The 3 B’s: Boobs, Butts, and Bellies

Being a woman in today’s generation and society, there are many things we have to keep in mind to cover up, and frankly it SUCKS! During my high school years I had a very conservative, out-dated coach for field hockey. She had believed that our team was too always look, act, and especially dress respectful. Her motto was to always have the “three B’s” covered when representing our team, three B’s meaning; boobs, butts, and bellies. If we as the players were to have any of these body parts somewhat displayed in school, we were sent home by our coach to change and come back. 


Having such a dictating experience in high school, I have learned a lot about not only myself, but also society in general. This contemplated topic of the “dress code” is so sexist and subjective towards women for many reason. For starters, I think that our first amendment clearly expresses that we have the freedom of expression, which to me includes what we want to wear. Although I personally would not choose to wear a highly provocative skirt or dress, I think that we as women should still have the option to if we wanted to. When I say “have the option to”, I do not mean legally, because legally, we do have the right to wear what we choose. I am talking about the way in which society judges women on how they are dressed.

Society has created this stereotype of how a “respectable” woman should dress, and to many girls in today’s young adult generation, that would not be considered stylish. I think that if a man were to walk down the street shirtless, only some heads would turn and get a reaction, but if a woman were to do the same thing, there would be disrespectful comments yelled by men and judging/ harsh stares from other surrounding women… so why is this? Why can’t nudity be equally accepted, no matter who is wearing it?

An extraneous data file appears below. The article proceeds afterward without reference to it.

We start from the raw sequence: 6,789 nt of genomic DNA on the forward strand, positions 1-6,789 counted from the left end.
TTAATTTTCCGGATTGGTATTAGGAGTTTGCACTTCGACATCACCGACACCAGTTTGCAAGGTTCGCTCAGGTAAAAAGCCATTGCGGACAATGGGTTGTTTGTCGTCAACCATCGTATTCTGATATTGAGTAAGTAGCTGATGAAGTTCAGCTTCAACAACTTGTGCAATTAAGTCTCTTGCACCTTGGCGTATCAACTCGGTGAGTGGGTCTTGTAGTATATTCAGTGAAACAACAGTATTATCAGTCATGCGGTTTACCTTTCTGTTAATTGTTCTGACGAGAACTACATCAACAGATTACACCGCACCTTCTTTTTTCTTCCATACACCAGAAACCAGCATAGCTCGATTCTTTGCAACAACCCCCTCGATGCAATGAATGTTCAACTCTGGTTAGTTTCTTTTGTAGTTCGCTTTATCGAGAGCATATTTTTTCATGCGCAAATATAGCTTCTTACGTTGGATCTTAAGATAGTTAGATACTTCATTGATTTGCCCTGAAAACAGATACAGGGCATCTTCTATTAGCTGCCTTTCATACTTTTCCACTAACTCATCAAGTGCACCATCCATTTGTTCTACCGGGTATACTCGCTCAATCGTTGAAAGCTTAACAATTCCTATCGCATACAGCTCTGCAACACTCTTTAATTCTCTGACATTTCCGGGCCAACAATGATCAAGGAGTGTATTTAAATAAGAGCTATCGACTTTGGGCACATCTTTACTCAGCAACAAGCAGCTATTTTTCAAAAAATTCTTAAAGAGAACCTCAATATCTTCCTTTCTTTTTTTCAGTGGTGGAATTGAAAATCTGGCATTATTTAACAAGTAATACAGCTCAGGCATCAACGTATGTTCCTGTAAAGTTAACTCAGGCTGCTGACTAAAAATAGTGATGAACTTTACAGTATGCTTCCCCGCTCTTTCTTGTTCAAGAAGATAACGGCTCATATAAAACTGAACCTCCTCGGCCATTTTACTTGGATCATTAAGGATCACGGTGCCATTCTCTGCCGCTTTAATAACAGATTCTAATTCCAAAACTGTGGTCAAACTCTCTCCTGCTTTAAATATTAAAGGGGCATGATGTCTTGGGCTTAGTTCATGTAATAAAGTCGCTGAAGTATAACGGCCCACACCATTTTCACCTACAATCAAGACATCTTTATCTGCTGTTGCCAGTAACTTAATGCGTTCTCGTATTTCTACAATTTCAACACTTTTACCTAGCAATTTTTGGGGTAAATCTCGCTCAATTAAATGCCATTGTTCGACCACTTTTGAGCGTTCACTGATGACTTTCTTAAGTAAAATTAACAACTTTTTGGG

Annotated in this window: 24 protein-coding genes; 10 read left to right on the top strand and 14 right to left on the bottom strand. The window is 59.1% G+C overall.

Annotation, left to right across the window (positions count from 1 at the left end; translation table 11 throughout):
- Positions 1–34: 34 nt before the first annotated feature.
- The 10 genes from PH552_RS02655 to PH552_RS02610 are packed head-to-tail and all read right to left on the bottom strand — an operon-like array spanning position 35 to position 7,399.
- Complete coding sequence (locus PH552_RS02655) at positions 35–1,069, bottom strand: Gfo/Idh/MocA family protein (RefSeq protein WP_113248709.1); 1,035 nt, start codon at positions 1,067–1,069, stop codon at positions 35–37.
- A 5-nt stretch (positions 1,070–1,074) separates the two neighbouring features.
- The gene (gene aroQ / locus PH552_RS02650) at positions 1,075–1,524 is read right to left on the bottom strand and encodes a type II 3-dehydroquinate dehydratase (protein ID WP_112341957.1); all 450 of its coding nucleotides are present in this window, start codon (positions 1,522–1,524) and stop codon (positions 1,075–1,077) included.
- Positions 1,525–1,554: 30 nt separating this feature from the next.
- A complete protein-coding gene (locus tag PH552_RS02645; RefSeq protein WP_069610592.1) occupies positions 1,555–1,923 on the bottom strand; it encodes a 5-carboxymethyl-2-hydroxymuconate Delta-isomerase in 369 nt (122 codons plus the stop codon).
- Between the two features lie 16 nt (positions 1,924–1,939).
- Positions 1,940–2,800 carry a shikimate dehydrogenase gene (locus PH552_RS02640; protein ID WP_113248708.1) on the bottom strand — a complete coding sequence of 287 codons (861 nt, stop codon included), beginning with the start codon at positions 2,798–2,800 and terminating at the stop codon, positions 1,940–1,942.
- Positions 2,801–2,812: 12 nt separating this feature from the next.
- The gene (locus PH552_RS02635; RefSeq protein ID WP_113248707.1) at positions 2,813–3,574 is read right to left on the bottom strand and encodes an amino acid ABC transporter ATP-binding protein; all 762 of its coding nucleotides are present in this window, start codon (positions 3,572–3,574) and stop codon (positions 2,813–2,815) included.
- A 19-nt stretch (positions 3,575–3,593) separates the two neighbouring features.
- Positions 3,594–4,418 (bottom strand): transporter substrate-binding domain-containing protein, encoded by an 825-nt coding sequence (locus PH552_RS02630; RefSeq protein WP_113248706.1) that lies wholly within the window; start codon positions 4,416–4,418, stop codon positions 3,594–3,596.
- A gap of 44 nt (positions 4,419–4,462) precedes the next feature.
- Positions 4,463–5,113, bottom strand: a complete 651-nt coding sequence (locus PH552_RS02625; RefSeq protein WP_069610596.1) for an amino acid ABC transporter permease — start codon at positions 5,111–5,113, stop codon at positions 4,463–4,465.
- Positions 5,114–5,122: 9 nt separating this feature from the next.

This idea of inequality within the acceptance of nudity between women and men has stemmed from the over sexualization of women throughout the years. Our society has seen and abused women for their bodies and sexual abilities for many generations now. This power that men hold over women in a sexual light has been glorified in things such as Hollywood and even “reality” TV shows. (if you can even call them that) With this publication of women’s bodies seen as sexual toys and tools, a wall has been put up to changing this, leading to the inequality of nudity between genders. If society could publicize women’s bodies as strong and powerful, instead of “nasty” and “slammin”, then maybe we could feel comfortable showing off our three B’s if we choose to. Our boobs, butts, and bellies should be things that we can show off if we choose to, and not be judged for it. So let’s take a stand in supporting corporations that DO portray women’s bodies to the public, the way WE see them, strong, powerful, and more than just sex. Are ya with me?

sexism poster

3 thoughts on “The 3 B’s: Boobs, Butts, and Bellies

  1. I think what pisses me off the most about the double standard in the dress code mentality is that if a woman deviates from it–i.e., shows one of the three B’s, then “she’s making herself a target for sexual assault.” And if, God-forbid, she does get taken advantage of, “well, did you see what she was wearing? She was asking for it.” It’s pathetic, and a cop-out if I’ve ever heard one.

    I understand that there’s a matter of indecent exposure, but if we’re going to make those assertions, we need to level the playing field. If it’s not okay for a woman to show her goods, then a man shouldn’t either. And for God’s sake, a miniskirt is not an invite to be assaulted. That has GOT to stop. Great consciousness-raising piece. (:


  2. I agree with ladychaotica21 – clothing choice should not ever be an assumed invitation to sexual activity.

    However, I wonder if there is also room to examine the trend toward *fashioning* women purely as objects of sexual desire. I often feel like women need to be in various states of undress in order to be fashionable – which doesn’t feel like freedom to wear whatever we want.

    I really like what Kelly said at the end about supporting those who offer strong and powerful images of women – regardless of what they are wearing.


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